On the way to the interstate and another burnt church, I descend a hill so steep I have to pump the brakes lest I roll through a stop sign and directly into oncoming traffic. By the sign is a gas station where I buy something to drink for the road. July in the South breeds a certain appreciation for water you can’t find anywhere else, as well as a communal sense of shared burden. The cashier is kind. The man behind me in line is kind. There’s a brief interaction between two men at the door, one white and one black, and they are kind. Outside, at the pumps, more kindness between strangers. Everywhere there is kindness.

Before leaving, I step into the bathroom and lock the door. On the cheap plastic walls, every few inches, are pieces of Sharpie-written graffiti. Gang tags. Numbers for blowjobs and every other sexual favor imaginable. Crude cartoons of naked women and copulating animals. Over the toilet a dark cloud of racist rants. Slurs. A badly-drawn Confederate flag under which is written: THE SOUTH WILL RISE AGAIN. Next to it a trio of swastikas.


When I travelled to Iowa last month to cover the presidential campaign, the talk of the country was an incident in the Texas town of McKinney in which an overzealous cop used excessive force in busting a pool party and pulled his gun on a group of black teens. The footage was making the rounds on the cable news channels and the chit-chat in the rooms–before candidates gave their stump speeches and pressed flesh–was how frustrated people were with all the recent racial clashes.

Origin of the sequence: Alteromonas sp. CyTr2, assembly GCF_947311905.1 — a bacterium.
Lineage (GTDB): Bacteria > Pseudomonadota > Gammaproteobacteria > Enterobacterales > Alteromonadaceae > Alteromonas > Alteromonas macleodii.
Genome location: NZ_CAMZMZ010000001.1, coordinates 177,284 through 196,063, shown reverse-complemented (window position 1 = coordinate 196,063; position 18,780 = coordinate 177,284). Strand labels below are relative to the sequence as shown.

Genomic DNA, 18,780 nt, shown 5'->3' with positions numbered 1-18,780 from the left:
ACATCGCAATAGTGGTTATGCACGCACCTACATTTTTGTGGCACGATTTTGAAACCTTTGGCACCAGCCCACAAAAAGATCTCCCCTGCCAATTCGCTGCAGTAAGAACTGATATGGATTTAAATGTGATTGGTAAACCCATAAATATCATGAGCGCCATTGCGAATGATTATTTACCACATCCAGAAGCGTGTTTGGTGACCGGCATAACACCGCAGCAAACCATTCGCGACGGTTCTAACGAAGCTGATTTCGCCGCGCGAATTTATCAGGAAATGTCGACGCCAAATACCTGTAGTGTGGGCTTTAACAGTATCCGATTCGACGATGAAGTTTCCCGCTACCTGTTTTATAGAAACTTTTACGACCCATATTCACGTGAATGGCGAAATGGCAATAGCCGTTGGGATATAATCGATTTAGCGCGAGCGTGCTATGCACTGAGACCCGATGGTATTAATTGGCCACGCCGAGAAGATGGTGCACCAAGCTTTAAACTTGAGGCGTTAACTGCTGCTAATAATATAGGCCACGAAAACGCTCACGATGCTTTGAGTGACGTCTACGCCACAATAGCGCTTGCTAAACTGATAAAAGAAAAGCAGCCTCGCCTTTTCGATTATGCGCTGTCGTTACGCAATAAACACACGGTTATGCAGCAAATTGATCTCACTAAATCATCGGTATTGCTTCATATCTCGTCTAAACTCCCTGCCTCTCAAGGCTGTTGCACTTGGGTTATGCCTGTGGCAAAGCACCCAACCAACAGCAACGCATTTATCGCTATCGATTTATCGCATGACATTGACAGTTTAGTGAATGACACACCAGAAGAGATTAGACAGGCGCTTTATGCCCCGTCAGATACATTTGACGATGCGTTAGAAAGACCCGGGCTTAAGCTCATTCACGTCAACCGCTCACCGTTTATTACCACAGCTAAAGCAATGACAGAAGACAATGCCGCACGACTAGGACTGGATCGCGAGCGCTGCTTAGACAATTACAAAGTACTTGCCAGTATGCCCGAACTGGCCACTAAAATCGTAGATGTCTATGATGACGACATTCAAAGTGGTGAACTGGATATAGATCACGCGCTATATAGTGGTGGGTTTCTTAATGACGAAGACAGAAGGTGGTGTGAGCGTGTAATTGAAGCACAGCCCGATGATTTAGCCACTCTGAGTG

“It’s like every time I turn on the TV,” I heard a woman say in Cedar Falls, “that’s all I see anymore.”

Fair enough, it has been a particularly hard year or so in terms of race relations, what with unarmed black men being killed by police and the shooting in Charleston, but the emphasis, in that and several other conversations I overheard, was not so much with the state of race in America, but rather a certain fatigue, or enervative malaise, that had settled into the mood of the country.

People were tired of watching riots in major American cities.

People were tired of shaky camera phone footage of police stepping over the line.

They were tired of being reminded of constant and ever-present inequalities.

Simply put, to be white in this country, particularly to be middle-class and white, is to live with the ability to perpetually control your reality. If the news gets too ugly, if the world suddenly falls apart across the globe or even down the street, all you have to do is change the channel or drive a different route home.

From time-to-time though, confronting the realities of Unequal America becomes a necessity. Most Americans, I have to believe, are not necessarily bigots. There are preconceived notions, hints of racial insecurity or bouts of ignorance, but I have to think, simply to wake up in the morning, that the predominance of my fellow countrymen aren’t out-and-out bigots. They genuinely care about fairness, about justice, about the dignity of the people, and when confronted with something as heinous as the murder of innocent black people they are possessed of appropriate and heartfelt rage.